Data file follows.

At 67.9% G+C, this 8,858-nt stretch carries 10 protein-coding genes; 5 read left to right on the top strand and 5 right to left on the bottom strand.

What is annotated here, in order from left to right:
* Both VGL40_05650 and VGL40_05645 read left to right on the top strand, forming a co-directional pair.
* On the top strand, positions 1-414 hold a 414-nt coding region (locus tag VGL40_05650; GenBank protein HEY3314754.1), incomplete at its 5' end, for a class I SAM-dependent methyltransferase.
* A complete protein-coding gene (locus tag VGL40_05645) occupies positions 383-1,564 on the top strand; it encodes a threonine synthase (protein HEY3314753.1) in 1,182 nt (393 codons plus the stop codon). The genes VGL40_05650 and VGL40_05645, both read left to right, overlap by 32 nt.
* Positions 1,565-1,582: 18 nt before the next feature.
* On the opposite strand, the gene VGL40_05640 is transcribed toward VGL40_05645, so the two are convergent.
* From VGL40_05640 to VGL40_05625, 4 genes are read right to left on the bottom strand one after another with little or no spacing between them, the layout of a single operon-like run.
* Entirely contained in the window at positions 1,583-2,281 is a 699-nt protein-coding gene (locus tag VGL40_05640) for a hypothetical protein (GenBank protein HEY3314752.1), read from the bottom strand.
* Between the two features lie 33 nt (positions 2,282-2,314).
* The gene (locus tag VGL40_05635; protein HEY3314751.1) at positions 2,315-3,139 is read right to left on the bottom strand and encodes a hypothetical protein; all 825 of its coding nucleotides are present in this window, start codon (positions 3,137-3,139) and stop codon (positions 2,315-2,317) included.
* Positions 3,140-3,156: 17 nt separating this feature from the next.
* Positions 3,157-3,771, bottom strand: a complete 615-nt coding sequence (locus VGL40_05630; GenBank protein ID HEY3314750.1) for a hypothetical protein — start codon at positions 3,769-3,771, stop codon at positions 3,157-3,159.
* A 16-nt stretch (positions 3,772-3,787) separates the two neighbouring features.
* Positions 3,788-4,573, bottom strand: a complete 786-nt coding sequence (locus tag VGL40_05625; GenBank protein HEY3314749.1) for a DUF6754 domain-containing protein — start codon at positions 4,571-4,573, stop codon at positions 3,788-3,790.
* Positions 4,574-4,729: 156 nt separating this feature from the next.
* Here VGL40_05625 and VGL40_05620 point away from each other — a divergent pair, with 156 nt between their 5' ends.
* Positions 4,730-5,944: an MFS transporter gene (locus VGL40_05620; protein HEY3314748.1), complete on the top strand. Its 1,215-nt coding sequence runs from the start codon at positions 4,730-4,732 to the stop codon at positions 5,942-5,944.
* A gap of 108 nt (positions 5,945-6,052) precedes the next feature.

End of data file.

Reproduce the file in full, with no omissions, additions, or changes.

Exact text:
At 67.9% G+C, this 8,858-nt stretch carries 10 protein-coding genes; 5 read left to right on the top strand and 5 right to left on the bottom strand.

What is annotated here, in order from left to right:
* Both VGL40_05650 and VGL40_05645 read left to right on the top strand, forming a co-directional pair.
* On the top strand, positions 1-414 hold a 414-nt coding region (locus tag VGL40_05650; GenBank protein HEY3314754.1), incomplete at its 5' end, for a class I SAM-dependent methyltransferase.
* A complete protein-coding gene (locus tag VGL40_05645) occupies positions 383-1,564 on the top strand; it encodes a threonine synthase (protein HEY3314753.1) in 1,182 nt (393 codons plus the stop codon). The genes VGL40_05650 and VGL40_05645, both read left to right, overlap by 32 nt.
* Positions 1,565-1,582: 18 nt before the next feature.
* On the opposite strand, the gene VGL40_05640 is transcribed toward VGL40_05645, so the two are convergent.
* From VGL40_05640 to VGL40_05625, 4 genes are read right to left on the bottom strand one after another with little or no spacing between them, the layout of a single operon-like run.
* Entirely contained in the window at positions 1,583-2,281 is a 699-nt protein-coding gene (locus tag VGL40_05640) for a hypothetical protein (GenBank protein HEY3314752.1), read from the bottom strand.
* Between the two features lie 33 nt (positions 2,282-2,314).
* The gene (locus tag VGL40_05635; protein HEY3314751.1) at positions 2,315-3,139 is read right to left on the bottom strand and encodes a hypothetical protein; all 825 of its coding nucleotides are present in this window, start codon (positions 3,137-3,139) and stop codon (positions 2,315-2,317) included.
* Positions 3,140-3,156: 17 nt separating this feature from the next.
* Positions 3,157-3,771, bottom strand: a complete 615-nt coding sequence (locus VGL40_05630; GenBank protein ID HEY3314750.1) for a hypothetical protein — start codon at positions 3,769-3,771, stop codon at positions 3,157-3,159.
* A 16-nt stretch (positions 3,772-3,787) separates the two neighbouring features.
* Positions 3,788-4,573, bottom strand: a complete 786-nt coding sequence (locus tag VGL40_05625; GenBank protein HEY3314749.1) for a DUF6754 domain-containing protein — start codon at positions 4,571-4,573, stop codon at positions 3,788-3,790.
* Positions 4,574-4,729: 156 nt separating this feature from the next.
* Here VGL40_05625 and VGL40_05620 point away from each other — a divergent pair, with 156 nt between their 5' ends.
* Positions 4,730-5,944: an MFS transporter gene (locus VGL40_05620; protein HEY3314748.1), complete on the top strand. Its 1,215-nt coding sequence runs from the start codon at positions 4,730-4,732 to the stop codon at positions 5,942-5,944.
* A gap of 108 nt (positions 5,945-6,052) precedes the next feature.